Managed execution environments are supposed to do away with messy things like memory management, pointers and raw buffer manipulation, so why are we promoting a raw memory management library for one of the premiere managed environments around?

While the .Net environment provides excellent memory management to the vast majority of modern applications, there is that 1%, or perhaps only .1%, of applications that need high performance or highly specialized memory access that is not provided by the .Net Framework. Access to many platform API calls depends on unmanaged memory allocation and complex data marshalling that is not provided out of the box by .Net.

Have you ever needed to share data between two applications? You probably used Remoting or WCF even though both applications were on the same machine and always would be. For most of these cases you were probably using the right approach but for a small but significant number using shared memory would have been not only the superior method, but far superior.

Have you ever needed to use a small subset of a huge data space? Not too many people do but in the small but significant number of cases where this is necessary (e.g. a spreadsheet type application) you probably allocated a huge array even when only a small portion of it was needed or maybe used a dynamic structure like a list and then jumped through hoops to ensure proper indexing and processing. In either case the large performance penalty would not have been necessary if you could have used a sparse array.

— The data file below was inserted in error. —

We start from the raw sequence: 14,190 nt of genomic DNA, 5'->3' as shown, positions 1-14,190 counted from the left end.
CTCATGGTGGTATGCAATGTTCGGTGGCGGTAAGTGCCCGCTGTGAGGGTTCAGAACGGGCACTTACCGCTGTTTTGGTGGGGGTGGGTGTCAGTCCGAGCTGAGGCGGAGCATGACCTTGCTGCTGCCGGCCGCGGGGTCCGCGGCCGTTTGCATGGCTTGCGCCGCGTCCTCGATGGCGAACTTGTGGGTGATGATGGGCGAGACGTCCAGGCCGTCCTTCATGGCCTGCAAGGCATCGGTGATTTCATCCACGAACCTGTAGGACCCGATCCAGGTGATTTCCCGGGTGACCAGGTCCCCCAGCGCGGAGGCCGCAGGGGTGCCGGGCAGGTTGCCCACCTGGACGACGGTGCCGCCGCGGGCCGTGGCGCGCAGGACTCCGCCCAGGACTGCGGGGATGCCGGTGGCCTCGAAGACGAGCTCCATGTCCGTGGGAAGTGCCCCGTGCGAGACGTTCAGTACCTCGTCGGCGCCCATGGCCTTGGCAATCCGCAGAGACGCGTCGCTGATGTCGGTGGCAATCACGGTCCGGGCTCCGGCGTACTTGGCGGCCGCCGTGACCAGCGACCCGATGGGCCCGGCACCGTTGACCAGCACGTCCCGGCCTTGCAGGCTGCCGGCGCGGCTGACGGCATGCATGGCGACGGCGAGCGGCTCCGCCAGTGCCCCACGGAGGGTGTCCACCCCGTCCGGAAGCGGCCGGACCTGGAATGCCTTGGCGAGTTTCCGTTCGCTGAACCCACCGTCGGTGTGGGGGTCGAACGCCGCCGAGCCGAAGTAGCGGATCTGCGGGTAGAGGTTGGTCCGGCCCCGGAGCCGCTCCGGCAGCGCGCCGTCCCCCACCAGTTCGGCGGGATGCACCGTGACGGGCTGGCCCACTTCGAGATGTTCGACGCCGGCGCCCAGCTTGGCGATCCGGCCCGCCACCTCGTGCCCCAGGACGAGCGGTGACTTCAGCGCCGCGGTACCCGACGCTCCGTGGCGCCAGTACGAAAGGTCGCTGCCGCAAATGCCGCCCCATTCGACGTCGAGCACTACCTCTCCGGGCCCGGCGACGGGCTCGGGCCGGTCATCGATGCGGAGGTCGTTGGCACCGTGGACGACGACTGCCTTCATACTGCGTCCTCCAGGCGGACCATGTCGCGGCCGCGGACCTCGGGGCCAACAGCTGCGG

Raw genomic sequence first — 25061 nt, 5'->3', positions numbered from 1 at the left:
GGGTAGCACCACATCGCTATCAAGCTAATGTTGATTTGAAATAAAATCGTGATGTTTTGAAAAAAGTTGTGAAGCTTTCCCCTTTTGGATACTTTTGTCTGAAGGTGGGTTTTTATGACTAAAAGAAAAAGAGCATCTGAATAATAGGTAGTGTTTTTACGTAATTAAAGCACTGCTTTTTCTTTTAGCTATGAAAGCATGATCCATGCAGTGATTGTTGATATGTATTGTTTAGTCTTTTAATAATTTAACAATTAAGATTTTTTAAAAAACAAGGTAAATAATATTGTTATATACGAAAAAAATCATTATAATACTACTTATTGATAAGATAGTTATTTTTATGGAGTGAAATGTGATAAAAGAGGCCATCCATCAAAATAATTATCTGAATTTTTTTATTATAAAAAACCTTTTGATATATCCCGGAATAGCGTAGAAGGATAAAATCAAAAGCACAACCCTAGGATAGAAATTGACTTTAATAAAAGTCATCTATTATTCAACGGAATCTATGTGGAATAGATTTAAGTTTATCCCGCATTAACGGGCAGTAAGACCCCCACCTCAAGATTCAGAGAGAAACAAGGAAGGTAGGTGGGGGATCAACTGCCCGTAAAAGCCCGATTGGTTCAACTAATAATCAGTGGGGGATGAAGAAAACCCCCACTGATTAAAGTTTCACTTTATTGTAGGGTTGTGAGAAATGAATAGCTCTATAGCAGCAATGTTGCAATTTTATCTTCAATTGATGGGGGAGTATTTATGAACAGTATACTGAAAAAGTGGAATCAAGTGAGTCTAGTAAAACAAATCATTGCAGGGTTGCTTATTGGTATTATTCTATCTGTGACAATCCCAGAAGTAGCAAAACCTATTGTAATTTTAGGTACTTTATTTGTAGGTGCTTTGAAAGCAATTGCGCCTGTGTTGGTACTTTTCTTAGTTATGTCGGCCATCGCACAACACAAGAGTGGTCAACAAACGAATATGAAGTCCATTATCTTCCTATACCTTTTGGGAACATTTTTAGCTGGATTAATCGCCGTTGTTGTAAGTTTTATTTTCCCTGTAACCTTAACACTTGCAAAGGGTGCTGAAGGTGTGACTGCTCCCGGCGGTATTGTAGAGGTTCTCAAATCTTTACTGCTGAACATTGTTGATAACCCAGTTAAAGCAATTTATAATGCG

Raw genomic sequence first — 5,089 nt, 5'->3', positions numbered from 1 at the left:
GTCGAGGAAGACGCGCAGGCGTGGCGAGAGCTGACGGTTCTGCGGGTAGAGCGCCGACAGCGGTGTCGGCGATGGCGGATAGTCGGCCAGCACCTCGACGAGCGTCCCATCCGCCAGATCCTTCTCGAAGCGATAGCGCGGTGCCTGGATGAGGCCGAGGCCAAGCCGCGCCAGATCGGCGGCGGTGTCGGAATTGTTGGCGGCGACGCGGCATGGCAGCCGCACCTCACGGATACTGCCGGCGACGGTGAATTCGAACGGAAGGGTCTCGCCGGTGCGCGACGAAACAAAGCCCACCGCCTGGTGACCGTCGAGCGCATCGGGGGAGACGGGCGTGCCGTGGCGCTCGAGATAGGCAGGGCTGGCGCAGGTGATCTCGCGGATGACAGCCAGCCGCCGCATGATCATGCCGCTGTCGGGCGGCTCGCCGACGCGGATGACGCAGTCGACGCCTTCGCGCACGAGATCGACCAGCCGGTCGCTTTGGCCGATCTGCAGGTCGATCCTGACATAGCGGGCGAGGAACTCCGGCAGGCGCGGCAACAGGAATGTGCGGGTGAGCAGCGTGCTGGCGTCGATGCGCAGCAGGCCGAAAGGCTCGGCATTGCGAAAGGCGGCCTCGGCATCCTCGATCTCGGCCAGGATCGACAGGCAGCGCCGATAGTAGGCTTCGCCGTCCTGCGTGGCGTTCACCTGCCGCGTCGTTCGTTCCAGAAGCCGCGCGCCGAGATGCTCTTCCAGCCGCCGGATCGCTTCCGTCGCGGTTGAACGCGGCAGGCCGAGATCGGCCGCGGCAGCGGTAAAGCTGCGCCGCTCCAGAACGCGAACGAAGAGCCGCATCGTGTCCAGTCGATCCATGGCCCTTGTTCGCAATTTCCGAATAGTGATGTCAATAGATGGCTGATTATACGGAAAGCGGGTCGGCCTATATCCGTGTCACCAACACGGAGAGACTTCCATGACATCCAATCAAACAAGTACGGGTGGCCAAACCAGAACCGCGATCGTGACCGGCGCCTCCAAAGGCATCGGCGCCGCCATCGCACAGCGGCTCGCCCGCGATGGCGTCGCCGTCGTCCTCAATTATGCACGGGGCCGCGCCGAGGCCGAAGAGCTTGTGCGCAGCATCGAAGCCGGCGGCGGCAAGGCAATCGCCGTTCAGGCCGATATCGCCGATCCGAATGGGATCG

Have you ever used a very large set of data that ended up clogged up in the large object heap? Again, not too many situations lead to this problem but when you have it what would you give for the deterministic disposal of the large object?

They may be a small percentage of all use casess but there are a significant number of scenarios where better access to the many memory management facilities of the underlying operating system would provide far superior solutions to performance, reliability or architectural problems.

This, in a nutshell, is why AsproSet exists, to provide developers with access to superior solutions in those rare but important situations where simple managed memory is not adequate. So jump right in and enjoy. If you have any questions, suggestions or even nasty comments check back here for links to more AsproSet information.

Stephen Martin, Founder - Asprosys Inc.